In-person worship services will be held as scheduled this Sunday. Please use discretion when determining whether roads are safe for your personal travel.
If you are unable to travel, consider joining worship online HERE at 7:30, 9, 11 or 5pm, on-demand at Resurrection’s YouTube channel, or on TV at KMCI 38 at 8am or 11am.
We are watching the weather and at this time the Car Show is still on as scheduled for the public, open from 9:00 am – 1:00 pm. We will keep you updated as conditions change.
5 My dear brothers and sisters, listen! Hasn’t God chosen those who are poor by worldly standards to be rich in terms of faith? Hasn’t God chosen the poor as heirs of the kingdom he has promised to those who love him? 6 But you have dishonored the poor. Don’t the wealthy make life difficult for you? Aren’t they the ones who drag you into court? 7 Aren’t they the ones who insult the good name spoken over you at your baptism?
After writing “no favoritism,” how could James say God “has chosen the poor” as kingdom heirs? That was a hyperbolic way of saying God’s kingdom reverses this world’s values. (Jesus did the same—cf. Mark 10:25-27). “Roman courts favored the rich; in the second century, this preference was even written into laws, as it also was in many other legal collections…from the ancient Near East. Judges were of higher social rank and did not ordinarily trust persons of lower class.” *
King Jesus, James, and those he wrote to, knew that following you meant a lot more than just hanging out with some nice people when convenient. Keep reorienting my values to match yours. Amen.
Growing up as a 2nd generation Korean American, the word “honor” brings conflicting feelings. Culturally, honor plays a significant role in Korean culture. Those older, more educated, wealthier, in higher positions of power, and male are given more respect. Growing up in the Korean American church, I often saw people repeating the same customs that had oppressed them in Korea. I was expected to treat certain individuals better because I was younger, less educated, less powerful, and female. So, for me, honor was often an unfair, superficial, and forced custom.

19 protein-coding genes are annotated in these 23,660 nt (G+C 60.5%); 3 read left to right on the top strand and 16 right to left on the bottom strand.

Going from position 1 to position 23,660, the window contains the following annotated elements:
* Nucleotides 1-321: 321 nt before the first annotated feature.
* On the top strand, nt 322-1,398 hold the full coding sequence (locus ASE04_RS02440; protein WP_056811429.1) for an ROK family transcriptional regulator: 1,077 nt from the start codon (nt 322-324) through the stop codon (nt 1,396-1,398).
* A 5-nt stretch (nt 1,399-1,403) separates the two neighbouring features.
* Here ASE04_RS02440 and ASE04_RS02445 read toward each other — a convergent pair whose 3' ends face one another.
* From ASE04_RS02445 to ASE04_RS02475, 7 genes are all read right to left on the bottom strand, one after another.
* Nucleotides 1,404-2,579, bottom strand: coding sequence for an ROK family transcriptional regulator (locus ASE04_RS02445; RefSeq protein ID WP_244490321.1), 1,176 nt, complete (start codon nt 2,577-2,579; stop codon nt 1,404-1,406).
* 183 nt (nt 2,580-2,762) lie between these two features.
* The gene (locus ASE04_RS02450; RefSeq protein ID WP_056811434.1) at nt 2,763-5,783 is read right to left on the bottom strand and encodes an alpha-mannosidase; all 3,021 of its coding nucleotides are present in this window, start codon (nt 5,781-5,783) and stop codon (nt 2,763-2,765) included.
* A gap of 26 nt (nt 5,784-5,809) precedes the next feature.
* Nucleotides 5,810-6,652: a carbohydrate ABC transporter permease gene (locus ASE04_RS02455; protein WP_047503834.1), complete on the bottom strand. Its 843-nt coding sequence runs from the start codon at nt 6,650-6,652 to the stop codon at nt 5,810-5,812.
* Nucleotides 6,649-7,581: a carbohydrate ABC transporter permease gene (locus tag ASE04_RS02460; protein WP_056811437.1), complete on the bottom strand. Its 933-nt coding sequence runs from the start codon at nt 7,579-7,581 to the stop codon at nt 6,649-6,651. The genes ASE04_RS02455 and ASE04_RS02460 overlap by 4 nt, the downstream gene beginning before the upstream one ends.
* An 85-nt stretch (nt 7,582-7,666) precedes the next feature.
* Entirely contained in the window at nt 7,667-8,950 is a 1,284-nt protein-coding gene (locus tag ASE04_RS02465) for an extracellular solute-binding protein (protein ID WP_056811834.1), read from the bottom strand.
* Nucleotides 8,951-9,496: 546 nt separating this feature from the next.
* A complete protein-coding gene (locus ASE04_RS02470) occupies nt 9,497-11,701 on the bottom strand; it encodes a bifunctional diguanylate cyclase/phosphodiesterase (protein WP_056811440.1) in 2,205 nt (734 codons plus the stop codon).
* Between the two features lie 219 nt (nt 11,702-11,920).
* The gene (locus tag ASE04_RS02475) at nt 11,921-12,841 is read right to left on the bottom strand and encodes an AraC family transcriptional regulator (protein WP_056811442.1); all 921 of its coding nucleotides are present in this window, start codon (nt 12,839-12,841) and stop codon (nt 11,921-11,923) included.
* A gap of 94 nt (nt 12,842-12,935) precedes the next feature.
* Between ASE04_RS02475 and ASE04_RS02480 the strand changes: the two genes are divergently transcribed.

In James, I find a lot of freedom from these types of cultural norms. James reminds us that God turns our worldly values upside down and says we are to honor the poor. God values those on the margins and sees those who are unseen. We are invited to join God in this new way of seeing and being, to love like God, and to treat others with respect (to honor them). After all, we are ALL created in the image of God.
As we are called to continue to reorient ourselves to God’s ways instead of the culture around us, what cultural norms has God called us to turn upside down? What would it be like to acknowledge, respect, and honor someone we usually do not? What could we do differently? I pray that God gives us opportunities to see people differently and honor them like Christ this week.
* Comment on James 2:4 in NIV, Cultural Backgrounds Study Bible, eBook . Zondervan. Kindle Edition.
** Comment on James 2:7 in NIV, Cultural Backgrounds Study Bible, eBook . Zondervan. Kindle Edition.
*** Wright, N. T., Early Christian Letters for Everyone (The New Testament for Everyone) (p. 15). Presbyterian Publishing Corporation. Kindle Edition.